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UAW's president to meet with U.S. District Attorney Matthew Schneider over corruption

Gary Jones stands at a UAW podium
United Auto Workers

UAW President Rory Gamble and U.S. Attorney Matthew Schneider will meet at the end of this month to discuss ways to eliminate corruption in the union.

It's a last-ditch chance for Gamble to stave off federal control of the union, according to Erik Gordon, who's on the faculty of the University of Michigan Ross School of Business.

Gordon is skeptical the meeting will work. He says Gamble has balked thus far at the depth of reforms that are needed.

"If Gamble lets this opportunity pass, his legacy will be, he's the one who put the union into government receivership," says Gordon. "Not the legacy he was hoping to have."

Gordon says he believes the U.S. Attorney's office will only be satisfied with "bold" reforms, such as allowing rank and file members to directly elect union leaders, rather than electing them via delegates as is currently the case.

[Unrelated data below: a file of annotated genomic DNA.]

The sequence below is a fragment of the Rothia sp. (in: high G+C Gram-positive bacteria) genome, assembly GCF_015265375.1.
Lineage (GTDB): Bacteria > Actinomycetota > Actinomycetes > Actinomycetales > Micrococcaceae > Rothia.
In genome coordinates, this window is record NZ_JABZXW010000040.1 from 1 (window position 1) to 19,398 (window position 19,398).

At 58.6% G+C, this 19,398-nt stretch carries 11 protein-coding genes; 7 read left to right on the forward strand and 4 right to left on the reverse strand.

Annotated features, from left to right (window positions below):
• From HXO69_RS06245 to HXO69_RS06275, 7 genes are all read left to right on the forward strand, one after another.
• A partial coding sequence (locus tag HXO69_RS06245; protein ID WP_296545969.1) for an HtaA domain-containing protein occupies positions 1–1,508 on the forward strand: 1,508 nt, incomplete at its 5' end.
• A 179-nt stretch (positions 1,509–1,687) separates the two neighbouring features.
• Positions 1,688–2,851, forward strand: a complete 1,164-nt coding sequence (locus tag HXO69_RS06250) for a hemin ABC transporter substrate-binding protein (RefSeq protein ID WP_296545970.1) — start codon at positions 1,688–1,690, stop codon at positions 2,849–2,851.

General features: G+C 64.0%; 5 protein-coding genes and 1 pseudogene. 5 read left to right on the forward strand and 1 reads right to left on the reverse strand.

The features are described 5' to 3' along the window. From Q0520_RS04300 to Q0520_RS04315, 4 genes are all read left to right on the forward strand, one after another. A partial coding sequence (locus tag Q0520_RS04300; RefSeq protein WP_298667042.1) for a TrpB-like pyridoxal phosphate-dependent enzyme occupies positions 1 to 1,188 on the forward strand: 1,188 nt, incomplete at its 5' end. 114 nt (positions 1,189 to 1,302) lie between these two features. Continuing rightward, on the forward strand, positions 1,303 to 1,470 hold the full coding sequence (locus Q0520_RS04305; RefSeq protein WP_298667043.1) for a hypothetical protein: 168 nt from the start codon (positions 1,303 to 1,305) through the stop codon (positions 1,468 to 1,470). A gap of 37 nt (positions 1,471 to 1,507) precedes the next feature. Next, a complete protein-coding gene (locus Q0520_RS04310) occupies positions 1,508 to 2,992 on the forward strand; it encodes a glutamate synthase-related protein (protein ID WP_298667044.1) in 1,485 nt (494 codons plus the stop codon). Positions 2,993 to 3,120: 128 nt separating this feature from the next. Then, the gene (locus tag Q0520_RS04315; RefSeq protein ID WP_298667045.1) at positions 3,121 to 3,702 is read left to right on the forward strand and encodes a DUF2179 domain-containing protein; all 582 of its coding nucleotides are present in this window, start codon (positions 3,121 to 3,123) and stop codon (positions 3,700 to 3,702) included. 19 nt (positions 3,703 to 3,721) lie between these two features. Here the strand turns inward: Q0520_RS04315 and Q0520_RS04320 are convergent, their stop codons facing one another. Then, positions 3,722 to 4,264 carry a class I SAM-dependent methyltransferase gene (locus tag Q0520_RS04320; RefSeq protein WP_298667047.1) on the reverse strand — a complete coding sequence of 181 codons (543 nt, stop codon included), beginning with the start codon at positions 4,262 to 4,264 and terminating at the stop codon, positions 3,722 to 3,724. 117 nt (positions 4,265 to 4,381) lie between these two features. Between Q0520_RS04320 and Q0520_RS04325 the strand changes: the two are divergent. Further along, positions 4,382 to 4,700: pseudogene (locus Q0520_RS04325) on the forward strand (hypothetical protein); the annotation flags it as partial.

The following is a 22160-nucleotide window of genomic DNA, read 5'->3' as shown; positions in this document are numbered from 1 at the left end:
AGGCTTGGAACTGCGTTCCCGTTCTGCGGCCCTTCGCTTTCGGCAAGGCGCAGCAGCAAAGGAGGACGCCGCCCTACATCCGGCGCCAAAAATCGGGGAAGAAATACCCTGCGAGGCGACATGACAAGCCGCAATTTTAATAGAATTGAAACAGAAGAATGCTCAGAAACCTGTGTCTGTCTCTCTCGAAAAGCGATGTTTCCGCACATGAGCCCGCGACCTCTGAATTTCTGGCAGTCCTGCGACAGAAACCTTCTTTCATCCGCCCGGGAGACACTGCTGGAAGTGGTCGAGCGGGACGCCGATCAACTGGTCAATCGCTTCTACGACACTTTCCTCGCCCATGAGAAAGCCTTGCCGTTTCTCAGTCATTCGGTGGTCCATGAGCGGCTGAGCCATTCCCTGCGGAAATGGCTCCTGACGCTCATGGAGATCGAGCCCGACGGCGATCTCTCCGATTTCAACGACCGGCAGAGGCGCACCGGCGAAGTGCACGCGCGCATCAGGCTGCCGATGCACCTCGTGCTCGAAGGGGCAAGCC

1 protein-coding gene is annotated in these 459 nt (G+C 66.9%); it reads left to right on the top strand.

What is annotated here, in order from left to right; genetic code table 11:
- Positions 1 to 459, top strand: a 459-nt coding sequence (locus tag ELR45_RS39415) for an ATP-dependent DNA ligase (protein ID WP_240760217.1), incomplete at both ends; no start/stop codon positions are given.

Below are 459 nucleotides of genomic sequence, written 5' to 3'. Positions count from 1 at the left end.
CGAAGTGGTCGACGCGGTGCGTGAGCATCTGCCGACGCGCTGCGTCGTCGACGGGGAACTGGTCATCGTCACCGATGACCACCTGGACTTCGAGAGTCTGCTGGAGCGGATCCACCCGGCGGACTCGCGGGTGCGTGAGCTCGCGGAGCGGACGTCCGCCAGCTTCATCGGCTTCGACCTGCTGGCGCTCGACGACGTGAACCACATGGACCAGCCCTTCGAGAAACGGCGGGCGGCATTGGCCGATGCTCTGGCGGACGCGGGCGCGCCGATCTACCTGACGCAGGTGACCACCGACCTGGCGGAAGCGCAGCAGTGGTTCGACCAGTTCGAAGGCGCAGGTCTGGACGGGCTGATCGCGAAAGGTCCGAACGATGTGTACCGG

Gamble's predecessor, Gary Jones, along with 12 others, has pleaded guilty to federal crimes, involving kickbacks, bribes, and misuse of union funds for personal gain.

The scandal began in 2017, when the FBI arrested a former Fiat Chrysler financial analyst, who prepared false tax returns for UAW leaders who'd accepted bribes. The bribes, according to federal investigators, were intended to keep union negotiators "fat, dumb and happy," during contract talks.

It's widely expected that the next person to be charged with federal crimes will be Dennis Williams, president of the union before Jones. The FBI conducted a raid of Williams' home in August, 2019.

The UAW recently accepted a bid on a $1.3 million dollar vacation home it had built for Williams in northern Michigan, using non-union labor.

Tracy Samilton covers energy and transportation, including the auto industry and the business response to climate change for Michigan Radio. She began her career at Michigan Radio as an intern, where she was promptly “bitten by the radio bug,” and never recovered.
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